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Ergovera's Ergo Savvy Newsletter )

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 We help protect people, your company's most valuable asset December 2002 

In This Issue
Holiday stress-reduction tips that you can apply year-round
Research: stress disrupts sleep
Credits and notices

Published by Ergovera Ergonomic Consulting to help you keep up on ergonomic innovations, so you can protect your employees and increase their productivity. Please pass it on to your colleagues and friends.

I love the lights at Christmas, the smells, and the gathering with family and close friends. But even though it may be "good stress," most of us experience more stress than usual during the holiday frenzy. When combined with job stress, it can become rather overwhelming.

I keep hearing from my clients that both managers and employees have heavier workloads due to layoffs during this dismal economy. Many of my clients are now responsible for a growing variety of duties, from safety (a very broad field) to Workers' Compensation and disability management.

More work means more stress daily, and research shows that stress can lead to sleep disturbances, depression and even hyperventilation. That's why the research report in this issue focuses on sleep disturbances related to job stress. Although this research is not about ergonomics, specifically, psychological stress inevitably puts additional pressure on the body too. During this already stressful season, especially, it's important to try to avoid burdening yourself or your employees with even bigger workloads, physically demanding work, and irregular or rotating shifts.

However, the recent studies I summarize in this issue offer reasons to be of good cheer, too:

  • Supervisors have reduced risks of sleep problems.
  • People older than 30 years also have an advantage.
  • A high level of social support at work can help reduce the risk of sleep disturbances.

So, look for ways to increase social support for your employees while they're at work, not only during this holiday season, but also throughout the new year. Whenever you take a little time to have fun with your co-workers, you make life a little less stressful for them and for yourself.

Have safe and happy holidays,
Deidre Rogers, RN, MS, CAE

A study in Sweden of 5,720 healthy employed men and women [Åkerstedt et al.] found that high work demands were risk indicators for disturbed sleep, while high social support was associated with reduced risk. Surprisingly, they found that older workers were more likely to feel well rested. This study also showed that the inability to stop worrying about work during free time may be an important link in the relationship between stress and sleep.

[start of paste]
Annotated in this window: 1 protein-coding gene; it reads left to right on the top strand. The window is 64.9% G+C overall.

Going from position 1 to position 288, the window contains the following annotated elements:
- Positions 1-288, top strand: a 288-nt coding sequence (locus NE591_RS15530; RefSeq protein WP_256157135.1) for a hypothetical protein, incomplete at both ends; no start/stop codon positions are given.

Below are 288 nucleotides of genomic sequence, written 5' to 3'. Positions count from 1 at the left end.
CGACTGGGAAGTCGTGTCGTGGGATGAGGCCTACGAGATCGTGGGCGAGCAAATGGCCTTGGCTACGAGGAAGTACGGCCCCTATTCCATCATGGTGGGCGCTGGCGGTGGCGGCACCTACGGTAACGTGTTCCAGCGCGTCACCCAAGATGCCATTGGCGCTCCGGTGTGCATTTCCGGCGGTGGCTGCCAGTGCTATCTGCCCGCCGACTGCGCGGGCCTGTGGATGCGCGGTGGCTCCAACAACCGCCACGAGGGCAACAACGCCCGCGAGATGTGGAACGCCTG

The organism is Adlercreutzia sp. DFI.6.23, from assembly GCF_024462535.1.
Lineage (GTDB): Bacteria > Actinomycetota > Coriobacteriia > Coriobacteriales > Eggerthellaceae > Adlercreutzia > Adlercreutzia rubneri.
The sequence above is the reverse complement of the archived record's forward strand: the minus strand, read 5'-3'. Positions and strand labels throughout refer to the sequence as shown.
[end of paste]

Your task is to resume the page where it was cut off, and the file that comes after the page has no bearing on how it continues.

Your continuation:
A Scottish study [Heslop et al.] of approximately 3,514 working men and women found that those who perceived themselves as under high stress reported a reduction in the hours of sleep. These researchers also studied the effects of decreased nightly sleep and concluded that people who slept less than 7-8 hours a day had an increased risk of dying.

A smaller, Japanese study [Kawada et al.] of 95 subjects found that older workers had a significantly earlier sleep onset time when they worked morning and evening shifts than when they worked night shifts. Older morning-shift workers also slept significantly longer than younger workers. The researchers concluded that older workers may go to sleep earlier because of physiological (circadian) or social factors associated with shift work. They also concluded that workers with rotating work schedules get less sleep, overall, than people with regular schedules.


Åkerstedt, T., Knutsson, A., Westerholm, P., Theorell, T., Alfredsson, L. & Kecklund, G. (2002). Sleep disturbances, work stress and work hours: a cross- sectional study. Journal of Psychosomatic Research, (53), 741-748.

Heslop, P., Smith, G., Metcalfe, C., Macleod, J. & Hart, C. (2002). Sleep duration and mortality: the effect of short or long sleep duration on cardiovascular and all-cause mortality in working men and women. Sleep Medicine, 3, (4), 305-314.

Kawada, D. (2002). Effect of age on sleep onset time in rotating shift workers. Sleep Medicine, 3, (5), 423-426.

Copyright © 2002, Deidre Rogers and Ergovera Ergonomic Consulting. All rights reserved. Reuse in any form must be requested and granted in writing.

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